Home » Fleeing Verona: Italy’s pro-Russian forum moves to Baku

Fleeing Verona: Italy’s pro-Russian forum moves to Baku

Antonio Fallico
As relations between Rome and Moscow have soured, the yearly Eurasian Economic Forum will be held in the capital of Azerbaijan instead of the Northern Italian city. The elephant in the room: Putin’s invasion of Ukraine

Goodbye Italy, hello Azerbaijan. The 15th edition of the Verona Eurasian Economic Forum – attended in the past years by Russian ministers, entrepreneurs and personalities, many of whom are now under sanctions – is moving to Baku, where it will be held on October 27-28.

  • Conoscere Eurasia Association remains the event’s organiser. It’s chaired by Antonio Fallico, President of Banca Intesa Russia and Honorary Consul of the Russian Federation in Verona since 2008.
  • There’s no official explanation for this change of scenery, and the organiser didn’t drop “Verona” from the Forum’s name. There’s only a passing mention of holding the event in Azerbaijan (which, unlike Italy, is well within Russia’s sphere of influence) to “[reaffirm] its essential and meaningful international presence, amplified by its own great trade and economic potential.”

What’s “hush” in Russianomics? As first reported by Verità & Affari, the event’s programme talks about the “transition to a new, human-centred economy” and refers to “changes taking place” in trade, the financial system and geopolitical relations. And yet it never mentions what triggered them, namely the Russian invasion of Ukraine.

  • For instance, one session is organised “with the support of Rosneft” (Russia’s state oil company, sanctioned in the West together with its chair Igor Sechin). That event will take stock of “the new reality of commodity and energy markets.”
  • More sessions will be devoted to geopolitics: “from a monopoly crisis to a multipolar world order,” “new logistics and transport routes,” and natural gas – currently weaponised by Russia to undermine Europe’s stability – which the programme calls “a key resource for the economy of the future.”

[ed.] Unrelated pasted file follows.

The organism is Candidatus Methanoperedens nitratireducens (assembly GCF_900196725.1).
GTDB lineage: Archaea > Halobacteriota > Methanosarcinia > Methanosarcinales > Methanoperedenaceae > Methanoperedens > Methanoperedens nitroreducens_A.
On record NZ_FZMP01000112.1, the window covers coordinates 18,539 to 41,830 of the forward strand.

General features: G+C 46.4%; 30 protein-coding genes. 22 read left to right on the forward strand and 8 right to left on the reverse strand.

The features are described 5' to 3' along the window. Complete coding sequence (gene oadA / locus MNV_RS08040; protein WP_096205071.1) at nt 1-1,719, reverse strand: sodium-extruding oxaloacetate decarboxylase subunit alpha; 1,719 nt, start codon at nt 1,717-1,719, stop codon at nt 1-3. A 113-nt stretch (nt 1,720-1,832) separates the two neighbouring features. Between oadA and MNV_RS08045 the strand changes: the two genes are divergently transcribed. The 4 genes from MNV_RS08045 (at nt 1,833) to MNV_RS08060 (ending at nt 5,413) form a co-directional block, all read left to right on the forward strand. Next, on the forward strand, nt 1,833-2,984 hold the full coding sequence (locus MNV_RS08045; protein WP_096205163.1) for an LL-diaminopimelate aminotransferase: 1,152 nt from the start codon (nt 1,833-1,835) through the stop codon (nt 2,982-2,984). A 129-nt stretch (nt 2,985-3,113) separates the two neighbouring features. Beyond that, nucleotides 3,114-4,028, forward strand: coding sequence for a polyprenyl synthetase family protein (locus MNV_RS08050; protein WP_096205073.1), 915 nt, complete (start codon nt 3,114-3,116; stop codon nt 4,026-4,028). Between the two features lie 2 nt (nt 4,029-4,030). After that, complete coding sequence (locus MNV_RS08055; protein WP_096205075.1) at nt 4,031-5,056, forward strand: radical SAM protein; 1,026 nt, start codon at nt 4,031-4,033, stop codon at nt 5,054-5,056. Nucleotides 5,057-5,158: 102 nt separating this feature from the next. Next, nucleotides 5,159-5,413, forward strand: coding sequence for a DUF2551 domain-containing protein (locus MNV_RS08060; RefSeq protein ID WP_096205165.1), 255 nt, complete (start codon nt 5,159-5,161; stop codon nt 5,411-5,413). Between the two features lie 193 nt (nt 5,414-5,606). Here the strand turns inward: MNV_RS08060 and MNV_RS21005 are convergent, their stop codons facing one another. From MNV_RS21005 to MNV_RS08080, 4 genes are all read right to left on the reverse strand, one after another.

Hiding behind the Pope. The event’s website places great emphasis on a statement that Pope Francis sent to Mr Fallico on the occasion of the Forum’s 2017 edition. The pontiff greeted the participants by wishing “that international economic entities will effectively work to develop dialogue and cooperation aimed at ensuring the well-being of peoples and taking care of our’ common home’.”

  • The choice of reusing this message is hardly accidental, as those in the West who are more inclined to heed the Kremlin’s version of facts often hide behind the pretence of “pacifism” and the Church. Even though Francis “has unequivocally condemned the Russian aggression of Ukraine since day one,” as Cardinal Pietro Parolin, Secretary of State of the Holy See, told Limes.
    • As for recourse to arms, “the Catechism of the Catholic Church provides for recourse to legitimate defence for peoples attacked,” he added with reference to Ukraine’s plight.

Radio Kremlin is on. There’s no talk of the war in Ukraine on the event’s agenda. However, Mr Fallico had made ample reference to it in his opening speech (PDF) at a seminar in Moscow, which he held on February 10 – two weeks before Russia invaded Ukraine. Since then, all activities of the Conoscere Eurasia Association have been suspended in Italy: hence the move to Baku.

Mr Fallico’s speech was saturated with talking points straight out of the Russian propaganda playbook. A few extracts:

  • “Throughout its entire history, Russia has never attacked anyone first. Instead, it always defended itself;” it’s “a natural and reliable ally of European countries;” “imagining a security architecture for Europe without Russia is a dead end.”
  • “We must avoid the false pretexts of the past, which have had tragic consequences,” noted Mr Fallico. Citing Vietnam, Kosovo and Iraq, he hoped “we do not come up with some other pretext, a casus belli that could lead to an unprecedented tragedy, for today’s crisis in Ukraine.”

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